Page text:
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Evolving without a Plan

hayley reed's picture

Hayley Reed

Biology/English 223

February 16th, 2007

Evolving Without A Plan: A Critical Analysis of What Evolution Is 

"Do not believe in anything simply because you have heard it. Do not believe in anything simply because it is spoken and rumored by many. Do not believe in anything merely on the authority of your teachers and elders. Do not believe in traditions because they have been handed down for many generations.

 -Siddhartha Gautama (The Buddha), 563-483 B.C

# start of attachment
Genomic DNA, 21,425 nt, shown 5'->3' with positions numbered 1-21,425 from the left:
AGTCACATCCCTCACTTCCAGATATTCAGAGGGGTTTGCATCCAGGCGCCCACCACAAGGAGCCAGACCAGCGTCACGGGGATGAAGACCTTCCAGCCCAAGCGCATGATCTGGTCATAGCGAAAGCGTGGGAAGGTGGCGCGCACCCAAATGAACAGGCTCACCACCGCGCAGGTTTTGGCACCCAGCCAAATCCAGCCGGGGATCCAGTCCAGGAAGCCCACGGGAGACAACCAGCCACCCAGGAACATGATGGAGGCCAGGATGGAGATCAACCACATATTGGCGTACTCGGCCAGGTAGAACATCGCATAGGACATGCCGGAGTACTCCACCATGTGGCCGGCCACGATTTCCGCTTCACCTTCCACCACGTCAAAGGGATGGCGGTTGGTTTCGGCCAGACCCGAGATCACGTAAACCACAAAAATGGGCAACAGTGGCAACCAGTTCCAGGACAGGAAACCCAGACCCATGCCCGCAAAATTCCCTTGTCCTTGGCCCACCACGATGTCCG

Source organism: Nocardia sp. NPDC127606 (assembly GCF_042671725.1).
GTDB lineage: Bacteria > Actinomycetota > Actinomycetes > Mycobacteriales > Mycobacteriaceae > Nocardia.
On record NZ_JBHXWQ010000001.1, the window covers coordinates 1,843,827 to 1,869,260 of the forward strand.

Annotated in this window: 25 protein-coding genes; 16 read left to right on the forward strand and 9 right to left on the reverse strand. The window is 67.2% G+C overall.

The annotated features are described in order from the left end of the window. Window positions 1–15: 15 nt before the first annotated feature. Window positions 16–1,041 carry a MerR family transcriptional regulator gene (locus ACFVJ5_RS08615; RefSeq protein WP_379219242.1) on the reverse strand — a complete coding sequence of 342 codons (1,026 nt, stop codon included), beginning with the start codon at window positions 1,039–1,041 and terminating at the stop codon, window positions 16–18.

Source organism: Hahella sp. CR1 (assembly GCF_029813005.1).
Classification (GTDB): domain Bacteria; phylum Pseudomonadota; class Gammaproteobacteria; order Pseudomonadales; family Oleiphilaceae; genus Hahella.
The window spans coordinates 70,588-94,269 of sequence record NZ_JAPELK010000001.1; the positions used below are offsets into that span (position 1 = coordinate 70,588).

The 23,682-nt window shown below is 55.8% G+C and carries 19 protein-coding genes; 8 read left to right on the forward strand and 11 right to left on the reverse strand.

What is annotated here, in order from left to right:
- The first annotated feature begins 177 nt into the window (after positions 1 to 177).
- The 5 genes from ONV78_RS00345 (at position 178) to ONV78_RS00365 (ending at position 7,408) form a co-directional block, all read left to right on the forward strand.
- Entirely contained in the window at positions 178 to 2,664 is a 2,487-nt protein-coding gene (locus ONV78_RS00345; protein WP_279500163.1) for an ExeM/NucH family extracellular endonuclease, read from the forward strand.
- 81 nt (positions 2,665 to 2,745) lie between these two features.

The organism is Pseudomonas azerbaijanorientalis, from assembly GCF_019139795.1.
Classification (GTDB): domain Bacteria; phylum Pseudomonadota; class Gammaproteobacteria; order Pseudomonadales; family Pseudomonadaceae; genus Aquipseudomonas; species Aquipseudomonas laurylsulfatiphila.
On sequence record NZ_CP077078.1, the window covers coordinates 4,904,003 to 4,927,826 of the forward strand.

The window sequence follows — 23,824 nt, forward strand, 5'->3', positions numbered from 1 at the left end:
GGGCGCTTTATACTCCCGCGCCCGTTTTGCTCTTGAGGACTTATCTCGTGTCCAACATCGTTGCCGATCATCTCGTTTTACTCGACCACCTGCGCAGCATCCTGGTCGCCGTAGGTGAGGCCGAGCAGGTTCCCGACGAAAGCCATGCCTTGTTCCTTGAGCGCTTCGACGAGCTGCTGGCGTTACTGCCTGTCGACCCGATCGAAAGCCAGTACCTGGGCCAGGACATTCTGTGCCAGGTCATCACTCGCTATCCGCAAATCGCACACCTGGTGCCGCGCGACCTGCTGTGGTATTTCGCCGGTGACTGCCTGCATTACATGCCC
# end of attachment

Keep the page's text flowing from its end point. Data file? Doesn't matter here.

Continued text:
What is evolution? Are our ideas about evolution derived from a textbook or our own observations? These are questions that would have been encouraged by Siddhartha Gautama and actually lead to more questions then answers. The story of evolution is an extensive, intricate, and complex web of observations but, it is one that needs to be told. In order to work through this web it is helpful to separate lies from truth. However, upon analyzing the different stories of evolution it become difficult to separate observations from each other. There is no one truth that summarizes all of evolution. Each observation about evolution is true to the person who made the observation. In this sense, science is incredibly subjective. Though many people can experience the same event they will each have their own slightly different story to tell. For example, thousands of women have given birth but, every mother has had a completely different experience and as a result will have a different story to tell.